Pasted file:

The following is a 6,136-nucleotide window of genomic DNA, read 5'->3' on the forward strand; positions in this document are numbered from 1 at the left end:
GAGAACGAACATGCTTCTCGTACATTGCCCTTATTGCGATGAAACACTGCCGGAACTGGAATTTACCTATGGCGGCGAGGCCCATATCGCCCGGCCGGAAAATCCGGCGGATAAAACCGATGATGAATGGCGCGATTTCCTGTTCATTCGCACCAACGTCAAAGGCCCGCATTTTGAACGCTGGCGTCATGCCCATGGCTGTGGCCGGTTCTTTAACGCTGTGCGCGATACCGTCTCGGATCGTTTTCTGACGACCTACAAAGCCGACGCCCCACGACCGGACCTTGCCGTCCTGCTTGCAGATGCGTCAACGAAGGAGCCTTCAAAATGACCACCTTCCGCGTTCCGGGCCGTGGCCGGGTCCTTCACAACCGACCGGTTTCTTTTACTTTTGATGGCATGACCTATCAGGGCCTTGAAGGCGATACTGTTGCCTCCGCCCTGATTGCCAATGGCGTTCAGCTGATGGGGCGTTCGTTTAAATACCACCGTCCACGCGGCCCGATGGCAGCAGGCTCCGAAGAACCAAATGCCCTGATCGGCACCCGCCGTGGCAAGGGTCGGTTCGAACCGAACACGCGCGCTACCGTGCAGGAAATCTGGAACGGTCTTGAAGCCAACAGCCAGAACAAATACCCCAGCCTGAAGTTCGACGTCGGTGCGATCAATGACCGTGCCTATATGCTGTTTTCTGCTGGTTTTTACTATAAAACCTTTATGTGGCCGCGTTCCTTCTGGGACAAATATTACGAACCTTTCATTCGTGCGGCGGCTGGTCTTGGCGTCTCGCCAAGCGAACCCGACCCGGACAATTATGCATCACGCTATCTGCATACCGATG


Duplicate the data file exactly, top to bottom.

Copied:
The following is a 6,136-nucleotide window of genomic DNA, read 5'->3' on the forward strand; positions in this document are numbered from 1 at the left end:
GAGAACGAACATGCTTCTCGTACATTGCCCTTATTGCGATGAAACACTGCCGGAACTGGAATTTACCTATGGCGGCGAGGCCCATATCGCCCGGCCGGAAAATCCGGCGGATAAAACCGATGATGAATGGCGCGATTTCCTGTTCATTCGCACCAACGTCAAAGGCCCGCATTTTGAACGCTGGCGTCATGCCCATGGCTGTGGCCGGTTCTTTAACGCTGTGCGCGATACCGTCTCGGATCGTTTTCTGACGACCTACAAAGCCGACGCCCCACGACCGGACCTTGCCGTCCTGCTTGCAGATGCGTCAACGAAGGAGCCTTCAAAATGACCACCTTCCGCGTTCCGGGCCGTGGCCGGGTCCTTCACAACCGACCGGTTTCTTTTACTTTTGATGGCATGACCTATCAGGGCCTTGAAGGCGATACTGTTGCCTCCGCCCTGATTGCCAATGGCGTTCAGCTGATGGGGCGTTCGTTTAAATACCACCGTCCACGCGGCCCGATGGCAGCAGGCTCCGAAGAACCAAATGCCCTGATCGGCACCCGCCGTGGCAAGGGTCGGTTCGAACCGAACACGCGCGCTACCGTGCAGGAAATCTGGAACGGTCTTGAAGCCAACAGCCAGAACAAATACCCCAGCCTGAAGTTCGACGTCGGTGCGATCAATGACCGTGCCTATATGCTGTTTTCTGCTGGTTTTTACTATAAAACCTTTATGTGGCCGCGTTCCTTCTGGGACAAATATTACGAACCTTTCATTCGTGCGGCGGCTGGTCTTGGCGTCTCGCCAAGCGAACCCGACCCGGACAATTATGCATCACGCTATCTGCATACCGATG